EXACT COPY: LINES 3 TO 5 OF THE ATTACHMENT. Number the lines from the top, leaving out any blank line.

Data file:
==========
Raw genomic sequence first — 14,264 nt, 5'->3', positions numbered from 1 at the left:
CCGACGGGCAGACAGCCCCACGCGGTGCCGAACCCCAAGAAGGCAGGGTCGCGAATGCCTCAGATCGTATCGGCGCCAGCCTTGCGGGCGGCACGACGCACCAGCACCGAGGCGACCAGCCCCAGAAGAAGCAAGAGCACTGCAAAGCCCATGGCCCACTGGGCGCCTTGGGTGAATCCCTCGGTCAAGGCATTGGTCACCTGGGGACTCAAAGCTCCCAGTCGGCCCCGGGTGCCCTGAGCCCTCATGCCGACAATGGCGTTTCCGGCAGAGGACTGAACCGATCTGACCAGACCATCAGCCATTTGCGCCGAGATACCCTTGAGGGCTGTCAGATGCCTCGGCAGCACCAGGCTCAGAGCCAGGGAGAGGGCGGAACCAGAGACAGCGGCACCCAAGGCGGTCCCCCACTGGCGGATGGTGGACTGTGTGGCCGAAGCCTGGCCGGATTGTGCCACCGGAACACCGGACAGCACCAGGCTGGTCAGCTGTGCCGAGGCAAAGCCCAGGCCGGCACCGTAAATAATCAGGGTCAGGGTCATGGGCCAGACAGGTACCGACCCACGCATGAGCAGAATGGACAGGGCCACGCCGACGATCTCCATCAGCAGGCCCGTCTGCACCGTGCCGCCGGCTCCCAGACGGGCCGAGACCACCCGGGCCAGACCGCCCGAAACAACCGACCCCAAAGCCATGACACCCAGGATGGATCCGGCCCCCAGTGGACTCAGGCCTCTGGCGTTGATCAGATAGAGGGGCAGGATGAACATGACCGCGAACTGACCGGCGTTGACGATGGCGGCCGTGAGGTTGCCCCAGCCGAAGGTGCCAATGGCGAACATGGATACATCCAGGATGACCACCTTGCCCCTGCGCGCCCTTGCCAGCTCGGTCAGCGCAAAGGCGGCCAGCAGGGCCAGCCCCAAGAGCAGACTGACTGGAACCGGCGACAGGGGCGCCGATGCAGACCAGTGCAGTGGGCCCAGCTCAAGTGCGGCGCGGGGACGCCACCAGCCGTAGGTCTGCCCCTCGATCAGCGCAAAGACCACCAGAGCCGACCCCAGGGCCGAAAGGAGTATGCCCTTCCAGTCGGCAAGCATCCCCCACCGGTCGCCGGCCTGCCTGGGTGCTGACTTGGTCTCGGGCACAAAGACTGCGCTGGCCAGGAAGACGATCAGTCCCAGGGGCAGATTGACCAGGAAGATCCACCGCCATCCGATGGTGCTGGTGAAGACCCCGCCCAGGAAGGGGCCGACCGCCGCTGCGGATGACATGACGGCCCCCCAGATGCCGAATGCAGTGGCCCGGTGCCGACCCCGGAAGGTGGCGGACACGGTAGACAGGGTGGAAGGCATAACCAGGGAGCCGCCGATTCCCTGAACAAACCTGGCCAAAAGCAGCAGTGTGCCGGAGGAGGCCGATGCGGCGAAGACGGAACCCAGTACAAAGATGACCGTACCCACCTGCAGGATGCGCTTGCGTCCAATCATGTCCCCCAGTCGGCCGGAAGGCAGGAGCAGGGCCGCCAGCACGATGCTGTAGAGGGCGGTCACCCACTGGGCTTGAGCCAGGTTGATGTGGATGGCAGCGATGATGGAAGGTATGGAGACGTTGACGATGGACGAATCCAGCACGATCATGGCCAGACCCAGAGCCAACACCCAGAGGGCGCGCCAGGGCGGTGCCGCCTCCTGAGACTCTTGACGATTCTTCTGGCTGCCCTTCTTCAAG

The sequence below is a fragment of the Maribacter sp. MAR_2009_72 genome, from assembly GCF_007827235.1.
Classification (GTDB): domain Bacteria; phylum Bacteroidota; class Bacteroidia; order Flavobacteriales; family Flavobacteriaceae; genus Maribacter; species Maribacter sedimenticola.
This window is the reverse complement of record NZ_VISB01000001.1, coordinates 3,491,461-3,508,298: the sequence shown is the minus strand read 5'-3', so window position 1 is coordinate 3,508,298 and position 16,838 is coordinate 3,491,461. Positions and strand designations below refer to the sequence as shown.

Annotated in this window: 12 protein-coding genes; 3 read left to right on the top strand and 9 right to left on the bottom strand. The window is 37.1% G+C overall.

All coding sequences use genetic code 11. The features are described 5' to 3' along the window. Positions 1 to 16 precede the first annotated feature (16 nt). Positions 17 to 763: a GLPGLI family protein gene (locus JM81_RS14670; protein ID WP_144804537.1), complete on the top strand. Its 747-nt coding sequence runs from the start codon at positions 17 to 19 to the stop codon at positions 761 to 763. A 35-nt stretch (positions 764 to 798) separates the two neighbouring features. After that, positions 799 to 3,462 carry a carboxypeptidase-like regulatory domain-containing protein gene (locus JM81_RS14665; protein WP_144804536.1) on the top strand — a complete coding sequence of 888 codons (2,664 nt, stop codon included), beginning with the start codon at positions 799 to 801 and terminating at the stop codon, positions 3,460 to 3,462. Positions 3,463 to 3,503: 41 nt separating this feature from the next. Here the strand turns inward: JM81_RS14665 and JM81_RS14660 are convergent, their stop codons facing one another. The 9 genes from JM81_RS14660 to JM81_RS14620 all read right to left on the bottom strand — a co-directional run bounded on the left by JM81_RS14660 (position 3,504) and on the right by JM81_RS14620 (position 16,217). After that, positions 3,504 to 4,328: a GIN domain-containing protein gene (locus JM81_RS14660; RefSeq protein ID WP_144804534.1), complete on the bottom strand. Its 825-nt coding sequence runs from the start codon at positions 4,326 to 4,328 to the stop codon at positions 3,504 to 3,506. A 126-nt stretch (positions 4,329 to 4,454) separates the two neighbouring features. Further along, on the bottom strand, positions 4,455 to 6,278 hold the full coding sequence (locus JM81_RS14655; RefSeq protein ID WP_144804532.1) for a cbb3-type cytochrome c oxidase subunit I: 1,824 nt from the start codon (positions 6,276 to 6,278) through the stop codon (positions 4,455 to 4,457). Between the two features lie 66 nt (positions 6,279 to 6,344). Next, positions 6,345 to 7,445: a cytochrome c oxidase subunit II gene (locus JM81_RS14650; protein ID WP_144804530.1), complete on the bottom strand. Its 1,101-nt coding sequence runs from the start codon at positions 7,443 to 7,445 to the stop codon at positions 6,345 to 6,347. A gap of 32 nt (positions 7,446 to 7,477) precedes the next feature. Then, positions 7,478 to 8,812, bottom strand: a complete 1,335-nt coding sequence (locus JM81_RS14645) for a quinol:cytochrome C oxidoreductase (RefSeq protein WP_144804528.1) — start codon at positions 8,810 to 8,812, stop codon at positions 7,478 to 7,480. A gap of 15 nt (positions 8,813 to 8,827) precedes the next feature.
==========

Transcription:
The sequence below is a fragment of the Maribacter sp. MAR_2009_72 genome, from assembly GCF_007827235.1.
Classification (GTDB): domain Bacteria; phylum Bacteroidota; class Bacteroidia; order Flavobacteriales; family Flavobacteriaceae; genus Maribacter; species Maribacter sedimenticola.
This window is the reverse complement of record NZ_VISB01000001.1, coordinates 3,491,461-3,508,298: the sequence shown is the minus strand read 5'-3', so window position 1 is coordinate 3,508,298 and position 16,838 is coordinate 3,491,461. Positions and strand designations below refer to the sequence as shown.